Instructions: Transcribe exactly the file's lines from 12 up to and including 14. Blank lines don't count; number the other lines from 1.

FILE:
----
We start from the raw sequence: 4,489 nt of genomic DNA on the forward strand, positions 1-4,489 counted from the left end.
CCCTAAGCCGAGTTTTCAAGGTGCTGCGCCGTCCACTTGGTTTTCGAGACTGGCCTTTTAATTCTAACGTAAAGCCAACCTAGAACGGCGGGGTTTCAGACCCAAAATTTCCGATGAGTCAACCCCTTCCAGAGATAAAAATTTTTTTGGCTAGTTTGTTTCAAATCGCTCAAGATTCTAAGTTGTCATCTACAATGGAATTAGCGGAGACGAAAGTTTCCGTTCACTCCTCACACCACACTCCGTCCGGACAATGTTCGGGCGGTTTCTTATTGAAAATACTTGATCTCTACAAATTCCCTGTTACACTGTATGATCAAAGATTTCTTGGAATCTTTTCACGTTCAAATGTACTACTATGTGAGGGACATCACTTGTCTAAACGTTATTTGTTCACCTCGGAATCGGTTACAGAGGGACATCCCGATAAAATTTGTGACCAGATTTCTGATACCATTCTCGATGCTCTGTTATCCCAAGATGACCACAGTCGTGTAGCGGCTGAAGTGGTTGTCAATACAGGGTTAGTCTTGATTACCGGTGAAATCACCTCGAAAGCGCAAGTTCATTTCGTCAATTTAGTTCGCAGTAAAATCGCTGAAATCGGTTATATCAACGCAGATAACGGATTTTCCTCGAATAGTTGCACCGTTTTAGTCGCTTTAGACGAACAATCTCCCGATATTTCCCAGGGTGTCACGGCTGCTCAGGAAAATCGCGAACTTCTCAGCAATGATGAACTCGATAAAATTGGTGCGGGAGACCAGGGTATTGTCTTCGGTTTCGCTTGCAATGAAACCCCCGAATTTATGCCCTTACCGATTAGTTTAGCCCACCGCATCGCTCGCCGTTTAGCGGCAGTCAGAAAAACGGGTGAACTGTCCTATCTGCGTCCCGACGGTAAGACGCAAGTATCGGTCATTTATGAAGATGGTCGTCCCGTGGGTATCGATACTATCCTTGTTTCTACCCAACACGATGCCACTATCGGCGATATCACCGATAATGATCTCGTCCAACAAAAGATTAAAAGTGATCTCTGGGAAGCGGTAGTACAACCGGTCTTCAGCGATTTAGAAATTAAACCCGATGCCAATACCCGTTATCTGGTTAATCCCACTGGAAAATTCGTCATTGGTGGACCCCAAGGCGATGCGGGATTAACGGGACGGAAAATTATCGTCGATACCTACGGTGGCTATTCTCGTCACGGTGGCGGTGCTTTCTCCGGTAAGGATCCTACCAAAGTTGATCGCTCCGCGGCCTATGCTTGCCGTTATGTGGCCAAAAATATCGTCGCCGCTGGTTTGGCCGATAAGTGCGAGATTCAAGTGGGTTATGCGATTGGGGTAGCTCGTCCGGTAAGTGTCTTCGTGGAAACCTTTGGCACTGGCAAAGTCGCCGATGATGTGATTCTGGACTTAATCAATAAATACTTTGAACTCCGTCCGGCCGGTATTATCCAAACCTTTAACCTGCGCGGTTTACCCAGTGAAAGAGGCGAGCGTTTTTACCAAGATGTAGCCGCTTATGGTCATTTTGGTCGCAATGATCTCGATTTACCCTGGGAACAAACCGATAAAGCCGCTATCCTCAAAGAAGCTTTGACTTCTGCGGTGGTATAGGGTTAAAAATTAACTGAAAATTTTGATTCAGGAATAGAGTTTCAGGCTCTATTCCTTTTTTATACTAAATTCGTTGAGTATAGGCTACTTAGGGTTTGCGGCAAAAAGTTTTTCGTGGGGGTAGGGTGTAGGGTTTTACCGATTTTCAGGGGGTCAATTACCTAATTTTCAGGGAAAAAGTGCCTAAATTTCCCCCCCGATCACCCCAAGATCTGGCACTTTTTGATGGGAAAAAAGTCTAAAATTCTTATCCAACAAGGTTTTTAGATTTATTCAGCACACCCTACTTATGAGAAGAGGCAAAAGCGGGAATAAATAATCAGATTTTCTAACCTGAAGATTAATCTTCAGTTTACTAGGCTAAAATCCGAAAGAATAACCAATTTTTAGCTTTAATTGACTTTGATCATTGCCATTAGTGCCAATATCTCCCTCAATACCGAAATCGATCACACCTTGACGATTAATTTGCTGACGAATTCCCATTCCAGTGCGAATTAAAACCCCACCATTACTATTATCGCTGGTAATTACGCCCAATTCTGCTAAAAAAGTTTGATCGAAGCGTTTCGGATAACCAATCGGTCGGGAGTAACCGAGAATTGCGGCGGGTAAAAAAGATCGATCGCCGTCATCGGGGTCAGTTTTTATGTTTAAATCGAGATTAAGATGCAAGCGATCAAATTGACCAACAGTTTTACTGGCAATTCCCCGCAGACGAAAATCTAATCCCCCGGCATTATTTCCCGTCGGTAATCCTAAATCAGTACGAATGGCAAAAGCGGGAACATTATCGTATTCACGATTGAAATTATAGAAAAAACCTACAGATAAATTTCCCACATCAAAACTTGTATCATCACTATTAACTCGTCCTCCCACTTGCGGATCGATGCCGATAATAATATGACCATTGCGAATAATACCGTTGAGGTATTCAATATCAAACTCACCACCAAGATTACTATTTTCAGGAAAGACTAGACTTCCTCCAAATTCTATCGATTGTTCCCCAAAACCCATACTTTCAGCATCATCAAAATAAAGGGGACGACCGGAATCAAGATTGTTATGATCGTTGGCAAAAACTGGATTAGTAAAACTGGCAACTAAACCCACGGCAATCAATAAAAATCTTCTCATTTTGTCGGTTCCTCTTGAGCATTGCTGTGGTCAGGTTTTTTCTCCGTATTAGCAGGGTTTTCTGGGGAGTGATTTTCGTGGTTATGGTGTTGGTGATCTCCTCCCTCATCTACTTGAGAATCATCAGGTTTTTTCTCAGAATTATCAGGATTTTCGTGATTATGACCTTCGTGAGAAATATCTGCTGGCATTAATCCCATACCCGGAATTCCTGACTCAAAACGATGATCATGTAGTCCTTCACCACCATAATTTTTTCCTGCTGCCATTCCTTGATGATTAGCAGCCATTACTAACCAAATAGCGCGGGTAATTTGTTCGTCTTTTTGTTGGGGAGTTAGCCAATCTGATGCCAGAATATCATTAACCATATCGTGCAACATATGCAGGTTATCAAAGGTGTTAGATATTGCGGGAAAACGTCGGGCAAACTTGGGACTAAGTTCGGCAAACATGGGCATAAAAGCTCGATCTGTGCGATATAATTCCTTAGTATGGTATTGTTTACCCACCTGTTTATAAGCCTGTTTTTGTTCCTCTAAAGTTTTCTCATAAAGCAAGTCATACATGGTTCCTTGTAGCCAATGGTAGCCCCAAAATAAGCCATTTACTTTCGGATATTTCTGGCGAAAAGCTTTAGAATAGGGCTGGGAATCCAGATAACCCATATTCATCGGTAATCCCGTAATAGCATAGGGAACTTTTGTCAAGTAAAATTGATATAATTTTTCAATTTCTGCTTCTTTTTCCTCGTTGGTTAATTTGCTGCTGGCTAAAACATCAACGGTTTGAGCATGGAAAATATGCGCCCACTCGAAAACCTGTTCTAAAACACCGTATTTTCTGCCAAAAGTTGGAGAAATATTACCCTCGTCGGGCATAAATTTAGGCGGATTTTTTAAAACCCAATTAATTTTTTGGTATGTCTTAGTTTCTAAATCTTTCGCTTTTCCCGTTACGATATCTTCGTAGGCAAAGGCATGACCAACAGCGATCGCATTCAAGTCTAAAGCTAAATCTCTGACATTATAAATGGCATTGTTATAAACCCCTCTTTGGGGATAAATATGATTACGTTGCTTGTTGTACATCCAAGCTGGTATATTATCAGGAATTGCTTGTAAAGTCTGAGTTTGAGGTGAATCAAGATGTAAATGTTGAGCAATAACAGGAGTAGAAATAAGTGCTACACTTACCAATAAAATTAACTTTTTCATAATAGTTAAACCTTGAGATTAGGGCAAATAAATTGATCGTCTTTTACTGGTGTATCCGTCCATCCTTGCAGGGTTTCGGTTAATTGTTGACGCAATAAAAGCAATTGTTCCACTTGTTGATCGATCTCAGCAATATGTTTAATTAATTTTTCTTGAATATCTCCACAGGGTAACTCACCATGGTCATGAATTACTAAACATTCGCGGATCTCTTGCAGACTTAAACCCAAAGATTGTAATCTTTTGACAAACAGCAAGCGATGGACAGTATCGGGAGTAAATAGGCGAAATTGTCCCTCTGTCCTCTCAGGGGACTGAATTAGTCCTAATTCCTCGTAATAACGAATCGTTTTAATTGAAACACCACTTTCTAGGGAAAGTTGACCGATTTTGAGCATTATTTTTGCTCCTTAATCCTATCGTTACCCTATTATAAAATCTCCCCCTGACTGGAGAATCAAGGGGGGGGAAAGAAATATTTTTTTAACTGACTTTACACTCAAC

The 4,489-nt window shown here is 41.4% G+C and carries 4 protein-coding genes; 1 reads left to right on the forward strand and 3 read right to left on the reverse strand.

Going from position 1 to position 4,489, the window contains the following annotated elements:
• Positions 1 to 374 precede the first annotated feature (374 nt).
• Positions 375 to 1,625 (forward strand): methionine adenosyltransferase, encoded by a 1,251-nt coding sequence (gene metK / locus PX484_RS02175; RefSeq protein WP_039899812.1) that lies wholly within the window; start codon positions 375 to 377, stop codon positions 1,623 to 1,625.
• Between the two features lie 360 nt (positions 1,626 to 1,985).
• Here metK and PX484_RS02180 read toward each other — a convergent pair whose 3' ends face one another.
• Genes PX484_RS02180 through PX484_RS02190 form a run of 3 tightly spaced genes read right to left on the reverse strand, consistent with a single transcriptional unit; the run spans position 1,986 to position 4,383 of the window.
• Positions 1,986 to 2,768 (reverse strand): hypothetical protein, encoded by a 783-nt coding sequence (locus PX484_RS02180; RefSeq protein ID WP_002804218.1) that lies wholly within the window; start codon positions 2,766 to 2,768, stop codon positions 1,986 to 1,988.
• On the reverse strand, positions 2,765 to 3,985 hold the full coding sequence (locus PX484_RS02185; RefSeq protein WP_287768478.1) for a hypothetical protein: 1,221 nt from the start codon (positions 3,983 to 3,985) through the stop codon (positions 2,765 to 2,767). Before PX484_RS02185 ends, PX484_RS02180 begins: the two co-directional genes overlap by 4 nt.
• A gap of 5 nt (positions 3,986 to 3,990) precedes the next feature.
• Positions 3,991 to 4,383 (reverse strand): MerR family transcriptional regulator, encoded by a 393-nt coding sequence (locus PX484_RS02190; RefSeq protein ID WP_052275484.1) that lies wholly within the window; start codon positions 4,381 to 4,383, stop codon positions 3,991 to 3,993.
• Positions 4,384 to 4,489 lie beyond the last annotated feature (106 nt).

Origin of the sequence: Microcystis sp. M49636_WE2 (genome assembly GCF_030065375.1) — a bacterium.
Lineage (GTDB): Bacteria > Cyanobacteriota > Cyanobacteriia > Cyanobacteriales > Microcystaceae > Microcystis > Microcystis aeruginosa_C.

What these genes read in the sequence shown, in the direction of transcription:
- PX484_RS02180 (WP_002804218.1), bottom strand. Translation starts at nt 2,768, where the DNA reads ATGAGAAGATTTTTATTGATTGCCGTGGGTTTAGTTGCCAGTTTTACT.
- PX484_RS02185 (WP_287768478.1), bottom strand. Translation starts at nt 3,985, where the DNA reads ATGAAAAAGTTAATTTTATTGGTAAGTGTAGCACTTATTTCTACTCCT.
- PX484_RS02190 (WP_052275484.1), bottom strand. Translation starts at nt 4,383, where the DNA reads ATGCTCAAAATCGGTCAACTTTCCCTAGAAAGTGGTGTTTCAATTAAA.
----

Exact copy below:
• A gap of 5 nt (positions 3,986 to 3,990) precedes the next feature.
• Positions 3,991 to 4,383 (reverse strand): MerR family transcriptional regulator, encoded by a 393-nt coding sequence (locus PX484_RS02190; RefSeq protein ID WP_052275484.1) that lies wholly within the window; start codon positions 4,381 to 4,383, stop codon positions 3,991 to 3,993.
• Positions 4,384 to 4,489 lie beyond the last annotated feature (106 nt).